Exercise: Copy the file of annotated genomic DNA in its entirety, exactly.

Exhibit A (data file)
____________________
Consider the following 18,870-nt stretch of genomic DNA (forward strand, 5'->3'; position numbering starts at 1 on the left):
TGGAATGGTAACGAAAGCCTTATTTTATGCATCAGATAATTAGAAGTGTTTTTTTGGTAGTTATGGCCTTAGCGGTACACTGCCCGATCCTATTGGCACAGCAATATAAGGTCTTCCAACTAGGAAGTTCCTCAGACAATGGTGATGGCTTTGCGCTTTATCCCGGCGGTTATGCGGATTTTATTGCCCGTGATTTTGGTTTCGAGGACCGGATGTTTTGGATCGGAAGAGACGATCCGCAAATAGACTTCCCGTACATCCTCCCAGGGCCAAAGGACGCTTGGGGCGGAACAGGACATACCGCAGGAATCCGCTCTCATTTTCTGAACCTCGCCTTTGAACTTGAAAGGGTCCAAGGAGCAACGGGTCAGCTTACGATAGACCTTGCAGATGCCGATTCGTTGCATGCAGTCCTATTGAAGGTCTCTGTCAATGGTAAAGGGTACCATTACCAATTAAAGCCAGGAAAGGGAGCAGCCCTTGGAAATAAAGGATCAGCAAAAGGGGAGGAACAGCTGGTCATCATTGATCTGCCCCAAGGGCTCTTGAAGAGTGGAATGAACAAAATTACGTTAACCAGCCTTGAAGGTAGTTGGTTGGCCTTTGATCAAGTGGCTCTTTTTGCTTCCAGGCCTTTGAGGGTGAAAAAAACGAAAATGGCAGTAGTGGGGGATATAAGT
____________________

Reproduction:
Consider the following 18,870-nt stretch of genomic DNA (forward strand, 5'->3'; position numbering starts at 1 on the left):
TGGAATGGTAACGAAAGCCTTATTTTATGCATCAGATAATTAGAAGTGTTTTTTTGGTAGTTATGGCCTTAGCGGTACACTGCCCGATCCTATTGGCACAGCAATATAAGGTCTTCCAACTAGGAAGTTCCTCAGACAATGGTGATGGCTTTGCGCTTTATCCCGGCGGTTATGCGGATTTTATTGCCCGTGATTTTGGTTTCGAGGACCGGATGTTTTGGATCGGAAGAGACGATCCGCAAATAGACTTCCCGTACATCCTCCCAGGGCCAAAGGACGCTTGGGGCGGAACAGGACATACCGCAGGAATCCGCTCTCATTTTCTGAACCTCGCCTTTGAACTTGAAAGGGTCCAAGGAGCAACGGGTCAGCTTACGATAGACCTTGCAGATGCCGATTCGTTGCATGCAGTCCTATTGAAGGTCTCTGTCAATGGTAAAGGGTACCATTACCAATTAAAGCCAGGAAAGGGAGCAGCCCTTGGAAATAAAGGATCAGCAAAAGGGGAGGAACAGCTGGTCATCATTGATCTGCCCCAAGGGCTCTTGAAGAGTGGAATGAACAAAATTACGTTAACCAGCCTTGAAGGTAGTTGGTTGGCCTTTGATCAAGTGGCTCTTTTTGCTTCCAGGCCTTTGAGGGTGAAAAAAACGAAAATGGCAGTAGTGGGGGATATAAGT